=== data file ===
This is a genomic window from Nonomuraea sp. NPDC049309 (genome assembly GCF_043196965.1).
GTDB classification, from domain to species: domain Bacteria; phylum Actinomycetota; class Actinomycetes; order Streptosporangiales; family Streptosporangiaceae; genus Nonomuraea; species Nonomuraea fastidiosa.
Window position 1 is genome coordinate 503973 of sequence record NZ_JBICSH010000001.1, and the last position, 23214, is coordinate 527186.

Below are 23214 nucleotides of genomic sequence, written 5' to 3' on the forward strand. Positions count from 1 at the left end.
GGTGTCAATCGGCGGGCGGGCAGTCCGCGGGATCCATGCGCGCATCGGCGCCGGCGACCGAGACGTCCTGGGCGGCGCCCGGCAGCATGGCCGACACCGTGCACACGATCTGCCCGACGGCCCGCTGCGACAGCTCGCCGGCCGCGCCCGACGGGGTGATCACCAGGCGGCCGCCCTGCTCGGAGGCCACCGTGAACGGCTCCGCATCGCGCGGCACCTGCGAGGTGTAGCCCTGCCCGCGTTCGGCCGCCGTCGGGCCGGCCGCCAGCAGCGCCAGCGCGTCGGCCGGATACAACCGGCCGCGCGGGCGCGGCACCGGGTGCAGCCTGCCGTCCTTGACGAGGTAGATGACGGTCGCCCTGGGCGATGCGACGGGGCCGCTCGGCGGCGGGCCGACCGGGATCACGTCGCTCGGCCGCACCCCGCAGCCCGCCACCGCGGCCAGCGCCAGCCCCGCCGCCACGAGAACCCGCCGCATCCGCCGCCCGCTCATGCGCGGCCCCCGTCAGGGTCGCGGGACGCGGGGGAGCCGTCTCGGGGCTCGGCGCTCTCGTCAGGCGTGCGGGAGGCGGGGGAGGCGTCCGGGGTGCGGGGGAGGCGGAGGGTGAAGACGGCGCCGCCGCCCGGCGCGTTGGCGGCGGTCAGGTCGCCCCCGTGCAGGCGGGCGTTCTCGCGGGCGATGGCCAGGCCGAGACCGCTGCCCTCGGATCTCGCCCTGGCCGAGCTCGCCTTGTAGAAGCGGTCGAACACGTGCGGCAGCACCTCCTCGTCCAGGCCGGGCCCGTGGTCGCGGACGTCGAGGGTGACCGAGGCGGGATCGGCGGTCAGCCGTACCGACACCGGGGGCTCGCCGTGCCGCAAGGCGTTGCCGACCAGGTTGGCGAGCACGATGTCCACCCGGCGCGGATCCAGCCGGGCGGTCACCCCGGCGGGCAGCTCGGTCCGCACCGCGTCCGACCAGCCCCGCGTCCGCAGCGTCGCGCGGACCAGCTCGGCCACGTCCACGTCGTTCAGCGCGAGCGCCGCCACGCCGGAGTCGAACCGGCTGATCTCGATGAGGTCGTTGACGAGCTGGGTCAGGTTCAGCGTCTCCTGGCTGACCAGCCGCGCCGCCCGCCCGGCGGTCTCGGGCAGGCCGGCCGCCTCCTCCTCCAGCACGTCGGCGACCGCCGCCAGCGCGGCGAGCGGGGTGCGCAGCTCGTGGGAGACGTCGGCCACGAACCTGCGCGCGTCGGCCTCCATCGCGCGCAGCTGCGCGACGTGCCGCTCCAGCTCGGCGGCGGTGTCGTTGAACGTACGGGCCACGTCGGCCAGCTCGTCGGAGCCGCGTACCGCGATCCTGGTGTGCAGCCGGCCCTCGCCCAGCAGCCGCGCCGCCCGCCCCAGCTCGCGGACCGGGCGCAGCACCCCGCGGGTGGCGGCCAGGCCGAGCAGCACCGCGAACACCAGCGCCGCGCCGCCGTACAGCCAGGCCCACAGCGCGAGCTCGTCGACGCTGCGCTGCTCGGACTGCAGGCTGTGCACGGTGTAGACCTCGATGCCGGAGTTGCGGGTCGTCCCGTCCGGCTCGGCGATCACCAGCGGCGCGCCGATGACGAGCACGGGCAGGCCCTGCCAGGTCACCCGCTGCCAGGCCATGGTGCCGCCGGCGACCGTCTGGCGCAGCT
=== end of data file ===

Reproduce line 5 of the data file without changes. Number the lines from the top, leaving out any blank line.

GGTGTCAATCGGCGGGCGGGCAGTCCGCGGGATCCATGCGCGCATCGGCGCCGGCGACCGAGACGTCCTGGGCGGCGCCCGGCAGCATGGCCGACACCGTGCACACGATCTGCCCGACGGCCCGCTGCGACAGCTCGCCGGCCGCGCCCGACGGGGTGATCACCAGGCGGCCGCCCTGCTCGGAGGCCACCGTGAACGGCTCCGCATCGCGCGGCACCTGCGAGGTGTAGCCCTGCCCGCGTTCGGCCGCCGTCGGGCCGGCCGCCAGCAGCGCCAGCGCGTCGGCCGGATACAACCGGCCGCGCGGGCGCGGCACCGGGTGCAGCCTGCCGTCCTTGACGAGGTAGATGACGGTCGCCCTGGGCGATGCGACGGGGCCGCTCGGCGGCGGGCCGACCGGGATCACGTCGCTCGGCCGCACCCCGCAGCCCGCCACCGCGGCCAGCGCCAGCCCCGCCGCCACGAGAACCCGCCGCATCCGCCGCCCGCTCATGCGCGGCCCCCGTCAGGGTCGCGGGACGCGGGGGAGCCGTCTCGGGGCTCGGCGCTCTCGTCAGGCGTGCGGGAGGCGGGGGAGGCGTCCGGGGTGCGGGGGAGGCGGAGGGTGAAGACGGCGCCGCCGCCCGGCGCGTTGGCGGCGGTCAGGTCGCCCCCGTGCAGGCGGGCGTTCTCGCGGGCGATGGCCAGGCCGAGACCGCTGCCCTCGGATCTCGCCCTGGCCGAGCTCGCCTTGTAGAAGCGGTCGAACACGTGCGGCAGCACCTCCTCGTCCAGGCCGGGCCCGTGGTCGCGGACGTCGAGGGTGACCGAGGCGGGATCGGCGGTCAGCCGTACCGACACCGGGGGCTCGCCGTGCCGCAAGGCGTTGCCGACCAGGTTGGCGAGCACGATGTCCACCCGGCGCGGATCCAGCCGGGCGGTCACCCCGGCGGGCAGCTCGGTCCGCACCGCGTCCGACCAGCCCCGCGTCCGCAGCGTCGCGCGGACCAGCTCGGCCACGTCCACGTCGTTCAGCGCGAGCGCCGCCACGCCGGAGTCGAACCGGCTGATCTCGATGAGGTCGTTGACGAGCTGGGTCAGGTTCAGCGTCTCCTGGCTGACCAGCCGCGCCGCCCGCCCGGCGGTCTCGGGCAGGCCGGCCGCCTCCTCCTCCAGCACGTCGGCGACCGCCGCCAGCGCGGCGAGCGGGGTGCGCAGCTCGTGGGAGACGTCGGCCACGAACCTGCGCGCGTCGGCCTCCATCGCGCGCAGCTGCGCGACGTGCCGCTCCAGCTCGGCGGCGGTGTCGTTGAACGTACGGGCCACGTCGGCCAGCTCGTCGGAGCCGCGTACCGCGATCCTGGTGTGCAGCCGGCCCTCGCCCAGCAGCCGCGCCGCCCGCCCCAGCTCGCGGACCGGGCGCAGCACCCCGCGGGTGGCGGCCAGGCCGAGCAGCACCGCGAACACCAGCGCCGCGCCGCCGTACAGCCAGGCCCACAGCGCGAGCTCGTCGACGCTGCGCTGCTCGGACTGCAGGCTGTGCACGGTGTAGACCTCGATGCCGGAGTTGCGGGTCGTCCCGTCCGGCTCGGCGATCACCAGCGGCGCGCCGATGACGAGCACGGGCAGGCCCTGCCAGGTCACCCGCTGCCAGGCCATGGTGCCGCCGGCGACCGTCTGGCGCAGCT